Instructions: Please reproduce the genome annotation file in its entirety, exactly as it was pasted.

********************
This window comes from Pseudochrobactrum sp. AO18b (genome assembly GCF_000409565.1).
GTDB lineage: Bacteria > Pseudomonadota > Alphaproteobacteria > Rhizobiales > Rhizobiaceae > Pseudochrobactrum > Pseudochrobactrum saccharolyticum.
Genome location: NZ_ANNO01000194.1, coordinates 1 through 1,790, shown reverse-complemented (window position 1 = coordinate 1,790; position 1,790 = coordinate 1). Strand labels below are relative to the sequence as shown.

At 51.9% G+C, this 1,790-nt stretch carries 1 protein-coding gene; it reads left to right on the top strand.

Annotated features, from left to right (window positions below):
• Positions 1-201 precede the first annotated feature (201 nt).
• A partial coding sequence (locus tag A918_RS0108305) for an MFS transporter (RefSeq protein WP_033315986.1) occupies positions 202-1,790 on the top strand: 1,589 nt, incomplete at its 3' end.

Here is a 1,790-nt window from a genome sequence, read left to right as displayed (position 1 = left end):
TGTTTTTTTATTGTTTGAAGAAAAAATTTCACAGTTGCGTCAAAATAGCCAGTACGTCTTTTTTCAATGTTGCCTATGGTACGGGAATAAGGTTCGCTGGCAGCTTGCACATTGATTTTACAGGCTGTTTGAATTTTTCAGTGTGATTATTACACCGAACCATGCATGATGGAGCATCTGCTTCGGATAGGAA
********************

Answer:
This window comes from Pseudochrobactrum sp. AO18b (genome assembly GCF_000409565.1).
GTDB lineage: Bacteria > Pseudomonadota > Alphaproteobacteria > Rhizobiales > Rhizobiaceae > Pseudochrobactrum > Pseudochrobactrum saccharolyticum.
Genome location: NZ_ANNO01000194.1, coordinates 1 through 1,790, shown reverse-complemented (window position 1 = coordinate 1,790; position 1,790 = coordinate 1). Strand labels below are relative to the sequence as shown.

At 51.9% G+C, this 1,790-nt stretch carries 1 protein-coding gene; it reads left to right on the top strand.

Annotated features, from left to right (window positions below):
• Positions 1-201 precede the first annotated feature (201 nt).
• A partial coding sequence (locus tag A918_RS0108305) for an MFS transporter (RefSeq protein WP_033315986.1) occupies positions 202-1,790 on the top strand: 1,589 nt, incomplete at its 3' end.

Here is a 1,790-nt window from a genome sequence, read left to right as displayed (position 1 = left end):
TGTTTTTTTATTGTTTGAAGAAAAAATTTCACAGTTGCGTCAAAATAGCCAGTACGTCTTTTTTCAATGTTGCCTATGGTACGGGAATAAGGTTCGCTGGCAGCTTGCACATTGATTTTACAGGCTGTTTGAATTTTTCAGTGTGATTATTACACCGAACCATGCATGATGGAGCATCTGCTTCGGATAGGAA